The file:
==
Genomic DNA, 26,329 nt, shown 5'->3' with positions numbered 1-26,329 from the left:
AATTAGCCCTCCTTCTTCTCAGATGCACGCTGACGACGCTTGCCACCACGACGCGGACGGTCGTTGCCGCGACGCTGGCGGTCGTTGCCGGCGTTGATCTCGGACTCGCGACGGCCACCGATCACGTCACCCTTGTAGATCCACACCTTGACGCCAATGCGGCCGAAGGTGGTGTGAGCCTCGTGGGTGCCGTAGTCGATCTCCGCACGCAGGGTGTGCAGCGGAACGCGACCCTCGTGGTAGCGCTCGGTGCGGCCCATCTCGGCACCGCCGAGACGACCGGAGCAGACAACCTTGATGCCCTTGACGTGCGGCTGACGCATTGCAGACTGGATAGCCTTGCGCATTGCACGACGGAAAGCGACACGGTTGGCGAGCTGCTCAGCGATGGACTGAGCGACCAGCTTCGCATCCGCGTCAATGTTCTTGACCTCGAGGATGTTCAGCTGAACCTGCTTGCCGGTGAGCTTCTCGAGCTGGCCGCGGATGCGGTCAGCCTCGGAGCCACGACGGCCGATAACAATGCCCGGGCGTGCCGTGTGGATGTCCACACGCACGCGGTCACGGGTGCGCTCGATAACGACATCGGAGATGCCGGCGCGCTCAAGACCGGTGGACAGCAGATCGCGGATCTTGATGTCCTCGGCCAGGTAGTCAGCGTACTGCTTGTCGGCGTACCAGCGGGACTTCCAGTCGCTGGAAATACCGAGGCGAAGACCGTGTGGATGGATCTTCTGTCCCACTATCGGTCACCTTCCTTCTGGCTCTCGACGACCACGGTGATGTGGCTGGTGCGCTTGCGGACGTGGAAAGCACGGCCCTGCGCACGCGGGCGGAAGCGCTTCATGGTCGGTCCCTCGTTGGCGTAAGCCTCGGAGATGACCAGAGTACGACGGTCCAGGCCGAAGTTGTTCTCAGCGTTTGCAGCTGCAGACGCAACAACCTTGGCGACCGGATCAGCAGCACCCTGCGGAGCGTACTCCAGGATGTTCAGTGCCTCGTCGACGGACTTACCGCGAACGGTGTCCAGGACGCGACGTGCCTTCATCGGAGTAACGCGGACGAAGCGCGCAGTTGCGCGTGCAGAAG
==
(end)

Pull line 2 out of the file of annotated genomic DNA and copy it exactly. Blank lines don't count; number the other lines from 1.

AATTAGCCCTCCTTCTTCTCAGATGCACGCTGACGACGCTTGCCACCACGACGCGGACGGTCGTTGCCGCGACGCTGGCGGTCGTTGCCGGCGTTGATCTCGGACTCGCGACGGCCACCGATCACGTCACCCTTGTAGATCCACACCTTGACGCCAATGCGGCCGAAGGTGGTGTGAGCCTCGTGGGTGCCGTAGTCGATCTCCGCACGCAGGGTGTGCAGCGGAACGCGACCCTCGTGGTAGCGCTCGGTGCGGCCCATCTCGGCACCGCCGAGACGACCGGAGCAGACAACCTTGATGCCCTTGACGTGCGGCTGACGCATTGCAGACTGGATAGCCTTGCGCATTGCACGACGGAAAGCGACACGGTTGGCGAGCTGCTCAGCGATGGACTGAGCGACCAGCTTCGCATCCGCGTCAATGTTCTTGACCTCGAGGATGTTCAGCTGAACCTGCTTGCCGGTGAGCTTCTCGAGCTGGCCGCGGATGCGGTCAGCCTCGGAGCCACGACGGCCGATAACAATGCCCGGGCGTGCCGTGTGGATGTCCACACGCACGCGGTCACGGGTGCGCTCGATAACGACATCGGAGATGCCGGCGCGCTCAAGACCGGTGGACAGCAGATCGCGGATCTTGATGTCCTCGGCCAGGTAGTCAGCGTACTGCTTGTCGGCGTACCAGCGGGACTTCCAGTCGCTGGAAATACCGAGGCGAAGACCGTGTGGATGGATCTTCTGTCCCACTATCGGTCACCTTCCTTCTGGCTCTCGACGACCACGGTGATGTGGCTGGTGCGCTTGCGGACGTGGAAAGCACGGCCCTGCGCACGCGGGCGGAAGCGCTTCATGGTCGGTCCCTCGTTGGCGTAAGCCTCGGAGATGACCAGAGTACGACGGTCCAGGCCGAAGTTGTTCTCAGCGTTTGCAGCTGCAGACGCAACAACCTTGGCGACCGGATCAGCAGCACCCTGCGGAGCGTACTCCAGGATGTTCAGTGCCTCGTCGACGGACTTACCGCGAACGGTGTCCAGGACGCGACGTGCCTTCATCGGAGTAACGCGGACGAAGCGCGCAGTTGCGCGTGCAGAAG